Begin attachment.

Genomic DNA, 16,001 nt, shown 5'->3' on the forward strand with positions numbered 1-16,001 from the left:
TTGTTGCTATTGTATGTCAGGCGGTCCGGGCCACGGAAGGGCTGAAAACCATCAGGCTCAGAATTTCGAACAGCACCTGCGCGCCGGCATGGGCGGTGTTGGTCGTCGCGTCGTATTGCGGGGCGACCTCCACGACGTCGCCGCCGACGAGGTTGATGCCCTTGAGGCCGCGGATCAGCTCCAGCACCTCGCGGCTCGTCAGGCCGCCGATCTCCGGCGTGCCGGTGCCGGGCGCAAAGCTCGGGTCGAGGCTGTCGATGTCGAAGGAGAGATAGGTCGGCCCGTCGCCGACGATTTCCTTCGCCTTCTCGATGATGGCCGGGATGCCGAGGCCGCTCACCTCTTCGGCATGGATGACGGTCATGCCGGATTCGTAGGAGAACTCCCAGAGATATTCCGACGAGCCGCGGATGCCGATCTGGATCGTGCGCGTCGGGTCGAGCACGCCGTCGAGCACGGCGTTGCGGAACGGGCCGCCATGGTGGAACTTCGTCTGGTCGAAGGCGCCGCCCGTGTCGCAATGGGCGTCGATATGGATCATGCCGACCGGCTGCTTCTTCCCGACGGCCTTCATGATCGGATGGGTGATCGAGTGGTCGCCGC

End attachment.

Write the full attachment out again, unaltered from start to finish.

Genomic DNA, 16,001 nt, shown 5'->3' on the forward strand with positions numbered 1-16,001 from the left:
TTGTTGCTATTGTATGTCAGGCGGTCCGGGCCACGGAAGGGCTGAAAACCATCAGGCTCAGAATTTCGAACAGCACCTGCGCGCCGGCATGGGCGGTGTTGGTCGTCGCGTCGTATTGCGGGGCGACCTCCACGACGTCGCCGCCGACGAGGTTGATGCCCTTGAGGCCGCGGATCAGCTCCAGCACCTCGCGGCTCGTCAGGCCGCCGATCTCCGGCGTGCCGGTGCCGGGCGCAAAGCTCGGGTCGAGGCTGTCGATGTCGAAGGAGAGATAGGTCGGCCCGTCGCCGACGATTTCCTTCGCCTTCTCGATGATGGCCGGGATGCCGAGGCCGCTCACCTCTTCGGCATGGATGACGGTCATGCCGGATTCGTAGGAGAACTCCCAGAGATATTCCGACGAGCCGCGGATGCCGATCTGGATCGTGCGCGTCGGGTCGAGCACGCCGTCGAGCACGGCGTTGCGGAACGGGCCGCCATGGTGGAACTTCGTCTGGTCGAAGGCGCCGCCCGTGTCGCAATGGGCGTCGATATGGATCATGCCGACCGGCTGCTTCTTCCCGACGGCCTTCATGATCGGATGGGTGATCGAGTGGTCGCCGC